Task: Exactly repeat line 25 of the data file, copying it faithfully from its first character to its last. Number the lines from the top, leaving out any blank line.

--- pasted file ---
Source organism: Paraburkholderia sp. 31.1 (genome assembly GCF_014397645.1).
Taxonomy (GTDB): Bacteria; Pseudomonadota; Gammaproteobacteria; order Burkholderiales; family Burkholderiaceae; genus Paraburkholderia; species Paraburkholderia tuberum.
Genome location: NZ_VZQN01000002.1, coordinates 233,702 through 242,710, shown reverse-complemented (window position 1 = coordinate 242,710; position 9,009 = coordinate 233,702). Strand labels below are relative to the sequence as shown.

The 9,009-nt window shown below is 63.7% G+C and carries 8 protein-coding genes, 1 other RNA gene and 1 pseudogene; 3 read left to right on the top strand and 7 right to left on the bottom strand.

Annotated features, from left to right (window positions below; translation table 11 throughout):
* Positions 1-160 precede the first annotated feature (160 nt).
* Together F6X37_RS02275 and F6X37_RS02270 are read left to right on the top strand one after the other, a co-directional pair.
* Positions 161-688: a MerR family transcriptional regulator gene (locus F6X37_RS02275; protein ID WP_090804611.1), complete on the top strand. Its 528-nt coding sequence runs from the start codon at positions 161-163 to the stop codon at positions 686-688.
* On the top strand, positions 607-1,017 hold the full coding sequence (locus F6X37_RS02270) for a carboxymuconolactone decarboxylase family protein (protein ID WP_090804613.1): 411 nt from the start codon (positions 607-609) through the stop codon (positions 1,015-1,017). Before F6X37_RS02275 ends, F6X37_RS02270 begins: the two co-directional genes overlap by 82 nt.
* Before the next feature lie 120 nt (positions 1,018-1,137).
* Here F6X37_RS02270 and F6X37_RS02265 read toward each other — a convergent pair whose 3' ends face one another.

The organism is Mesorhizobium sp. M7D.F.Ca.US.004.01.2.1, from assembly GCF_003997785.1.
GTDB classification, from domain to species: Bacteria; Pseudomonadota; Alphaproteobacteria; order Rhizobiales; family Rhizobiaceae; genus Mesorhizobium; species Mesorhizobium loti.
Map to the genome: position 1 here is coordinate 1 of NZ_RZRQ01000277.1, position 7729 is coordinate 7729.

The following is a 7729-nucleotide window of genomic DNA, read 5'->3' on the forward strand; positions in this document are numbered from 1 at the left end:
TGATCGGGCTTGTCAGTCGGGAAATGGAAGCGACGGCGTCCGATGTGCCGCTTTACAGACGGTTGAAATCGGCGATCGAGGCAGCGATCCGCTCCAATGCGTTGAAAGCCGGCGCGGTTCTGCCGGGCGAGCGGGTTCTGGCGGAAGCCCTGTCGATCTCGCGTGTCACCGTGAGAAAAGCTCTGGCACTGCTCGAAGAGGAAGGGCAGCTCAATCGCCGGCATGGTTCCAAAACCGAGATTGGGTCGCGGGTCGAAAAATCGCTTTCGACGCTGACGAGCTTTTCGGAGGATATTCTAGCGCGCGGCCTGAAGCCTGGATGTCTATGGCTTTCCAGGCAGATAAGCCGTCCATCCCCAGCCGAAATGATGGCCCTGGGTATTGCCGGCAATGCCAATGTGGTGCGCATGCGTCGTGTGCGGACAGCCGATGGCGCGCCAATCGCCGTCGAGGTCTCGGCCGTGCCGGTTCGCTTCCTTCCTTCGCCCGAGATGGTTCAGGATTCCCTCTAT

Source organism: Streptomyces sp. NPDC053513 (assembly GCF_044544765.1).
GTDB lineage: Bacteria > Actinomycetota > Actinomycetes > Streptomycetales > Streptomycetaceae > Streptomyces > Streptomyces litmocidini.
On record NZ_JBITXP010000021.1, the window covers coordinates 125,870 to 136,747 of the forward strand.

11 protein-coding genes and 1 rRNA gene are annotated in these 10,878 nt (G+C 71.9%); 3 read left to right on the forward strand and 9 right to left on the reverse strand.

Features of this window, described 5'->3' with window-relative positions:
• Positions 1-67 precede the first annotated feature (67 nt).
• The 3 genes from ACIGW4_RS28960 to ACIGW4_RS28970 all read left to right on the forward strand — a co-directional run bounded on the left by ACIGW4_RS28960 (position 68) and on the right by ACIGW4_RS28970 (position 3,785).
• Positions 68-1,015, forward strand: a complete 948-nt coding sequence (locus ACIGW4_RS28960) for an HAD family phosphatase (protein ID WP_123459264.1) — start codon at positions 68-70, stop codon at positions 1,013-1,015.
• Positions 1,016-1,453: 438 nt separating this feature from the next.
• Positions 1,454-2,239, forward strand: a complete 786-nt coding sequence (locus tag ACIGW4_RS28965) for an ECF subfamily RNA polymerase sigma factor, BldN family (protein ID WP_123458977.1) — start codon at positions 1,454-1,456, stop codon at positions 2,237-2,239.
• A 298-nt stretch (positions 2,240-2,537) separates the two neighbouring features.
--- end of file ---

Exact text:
• Positions 1,016-1,453: 438 nt separating this feature from the next.